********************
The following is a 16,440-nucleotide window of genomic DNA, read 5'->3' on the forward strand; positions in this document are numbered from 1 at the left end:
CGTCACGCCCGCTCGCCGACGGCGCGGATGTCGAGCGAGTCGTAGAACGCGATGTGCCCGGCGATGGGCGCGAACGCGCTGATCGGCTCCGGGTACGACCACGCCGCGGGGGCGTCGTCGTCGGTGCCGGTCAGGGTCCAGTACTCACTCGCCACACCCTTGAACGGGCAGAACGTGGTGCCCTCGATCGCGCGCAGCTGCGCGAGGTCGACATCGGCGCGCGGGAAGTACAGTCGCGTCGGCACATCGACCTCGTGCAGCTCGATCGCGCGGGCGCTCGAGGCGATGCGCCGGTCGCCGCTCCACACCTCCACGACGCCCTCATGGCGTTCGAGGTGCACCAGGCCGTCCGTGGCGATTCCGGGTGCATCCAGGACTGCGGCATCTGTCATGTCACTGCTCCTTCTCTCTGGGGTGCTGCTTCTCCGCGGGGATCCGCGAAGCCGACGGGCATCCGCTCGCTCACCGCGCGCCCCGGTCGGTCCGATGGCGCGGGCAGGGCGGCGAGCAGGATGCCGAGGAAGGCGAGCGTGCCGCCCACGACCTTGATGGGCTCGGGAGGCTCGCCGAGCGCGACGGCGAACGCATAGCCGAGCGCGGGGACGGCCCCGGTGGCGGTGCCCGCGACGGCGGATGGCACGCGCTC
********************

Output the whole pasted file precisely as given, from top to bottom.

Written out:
The following is a 16,440-nucleotide window of genomic DNA, read 5'->3' on the forward strand; positions in this document are numbered from 1 at the left end:
CGTCACGCCCGCTCGCCGACGGCGCGGATGTCGAGCGAGTCGTAGAACGCGATGTGCCCGGCGATGGGCGCGAACGCGCTGATCGGCTCCGGGTACGACCACGCCGCGGGGGCGTCGTCGTCGGTGCCGGTCAGGGTCCAGTACTCACTCGCCACACCCTTGAACGGGCAGAACGTGGTGCCCTCGATCGCGCGCAGCTGCGCGAGGTCGACATCGGCGCGCGGGAAGTACAGTCGCGTCGGCACATCGACCTCGTGCAGCTCGATCGCGCGGGCGCTCGAGGCGATGCGCCGGTCGCCGCTCCACACCTCCACGACGCCCTCATGGCGTTCGAGGTGCACCAGGCCGTCCGTGGCGATTCCGGGTGCATCCAGGACTGCGGCATCTGTCATGTCACTGCTCCTTCTCTCTGGGGTGCTGCTTCTCCGCGGGGATCCGCGAAGCCGACGGGCATCCGCTCGCTCACCGCGCGCCCCGGTCGGTCCGATGGCGCGGGCAGGGCGGCGAGCAGGATGCCGAGGAAGGCGAGCGTGCCGCCCACGACCTTGATGGGCTCGGGAGGCTCGCCGAGCGCGACGGCGAACGCATAGCCGAGCGCGGGGACGGCCCCGGTGGCGGTGCCCGCGACGGCGGATGGCACGCGCTC